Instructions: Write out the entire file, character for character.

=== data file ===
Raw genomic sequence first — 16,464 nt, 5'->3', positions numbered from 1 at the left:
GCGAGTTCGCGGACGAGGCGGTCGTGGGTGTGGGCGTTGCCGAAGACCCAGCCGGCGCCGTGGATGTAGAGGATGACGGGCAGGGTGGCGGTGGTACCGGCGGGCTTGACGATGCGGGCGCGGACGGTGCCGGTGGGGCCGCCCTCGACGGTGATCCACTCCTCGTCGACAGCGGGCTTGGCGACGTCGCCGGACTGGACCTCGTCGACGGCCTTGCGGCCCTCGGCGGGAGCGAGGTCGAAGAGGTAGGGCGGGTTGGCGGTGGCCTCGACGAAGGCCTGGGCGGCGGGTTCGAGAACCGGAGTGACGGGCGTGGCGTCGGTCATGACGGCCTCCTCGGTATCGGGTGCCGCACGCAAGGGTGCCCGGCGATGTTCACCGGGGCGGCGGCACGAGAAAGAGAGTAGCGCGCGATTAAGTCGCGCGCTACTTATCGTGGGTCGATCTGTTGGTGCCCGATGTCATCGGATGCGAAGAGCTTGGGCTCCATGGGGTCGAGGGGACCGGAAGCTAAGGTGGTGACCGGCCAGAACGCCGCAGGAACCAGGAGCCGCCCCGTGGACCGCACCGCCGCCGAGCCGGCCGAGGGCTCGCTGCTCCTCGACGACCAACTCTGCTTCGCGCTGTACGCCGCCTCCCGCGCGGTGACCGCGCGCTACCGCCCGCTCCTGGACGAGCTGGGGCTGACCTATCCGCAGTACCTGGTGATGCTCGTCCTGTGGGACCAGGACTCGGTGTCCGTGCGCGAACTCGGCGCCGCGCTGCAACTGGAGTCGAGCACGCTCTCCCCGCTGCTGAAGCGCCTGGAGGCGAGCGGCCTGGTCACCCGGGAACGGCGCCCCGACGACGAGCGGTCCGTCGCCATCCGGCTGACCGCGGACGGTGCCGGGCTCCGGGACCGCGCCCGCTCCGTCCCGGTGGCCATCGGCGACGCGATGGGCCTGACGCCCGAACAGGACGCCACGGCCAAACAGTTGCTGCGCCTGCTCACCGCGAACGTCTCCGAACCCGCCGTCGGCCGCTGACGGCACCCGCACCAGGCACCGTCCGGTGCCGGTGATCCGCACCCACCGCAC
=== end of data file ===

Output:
Raw genomic sequence first — 16,464 nt, 5'->3', positions numbered from 1 at the left:
GCGAGTTCGCGGACGAGGCGGTCGTGGGTGTGGGCGTTGCCGAAGACCCAGCCGGCGCCGTGGATGTAGAGGATGACGGGCAGGGTGGCGGTGGTACCGGCGGGCTTGACGATGCGGGCGCGGACGGTGCCGGTGGGGCCGCCCTCGACGGTGATCCACTCCTCGTCGACAGCGGGCTTGGCGACGTCGCCGGACTGGACCTCGTCGACGGCCTTGCGGCCCTCGGCGGGAGCGAGGTCGAAGAGGTAGGGCGGGTTGGCGGTGGCCTCGACGAAGGCCTGGGCGGCGGGTTCGAGAACCGGAGTGACGGGCGTGGCGTCGGTCATGACGGCCTCCTCGGTATCGGGTGCCGCACGCAAGGGTGCCCGGCGATGTTCACCGGGGCGGCGGCACGAGAAAGAGAGTAGCGCGCGATTAAGTCGCGCGCTACTTATCGTGGGTCGATCTGTTGGTGCCCGATGTCATCGGATGCGAAGAGCTTGGGCTCCATGGGGTCGAGGGGACCGGAAGCTAAGGTGGTGACCGGCCAGAACGCCGCAGGAACCAGGAGCCGCCCCGTGGACCGCACCGCCGCCGAGCCGGCCGAGGGCTCGCTGCTCCTCGACGACCAACTCTGCTTCGCGCTGTACGCCGCCTCCCGCGCGGTGACCGCGCGCTACCGCCCGCTCCTGGACGAGCTGGGGCTGACCTATCCGCAGTACCTGGTGATGCTCGTCCTGTGGGACCAGGACTCGGTGTCCGTGCGCGAACTCGGCGCCGCGCTGCAACTGGAGTCGAGCACGCTCTCCCCGCTGCTGAAGCGCCTGGAGGCGAGCGGCCTGGTCACCCGGGAACGGCGCCCCGACGACGAGCGGTCCGTCGCCATCCGGCTGACCGCGGACGGTGCCGGGCTCCGGGACCGCGCCCGCTCCGTCCCGGTGGCCATCGGCGACGCGATGGGCCTGACGCCCGAACAGGACGCCACGGCCAAACAGTTGCTGCGCCTGCTCACCGCGAACGTCTCCGAACCCGCCGTCGGCCGCTGACGGCACCCGCACCAGGCACCGTCCGGTGCCGGTGATCCGCACCCACCGCAC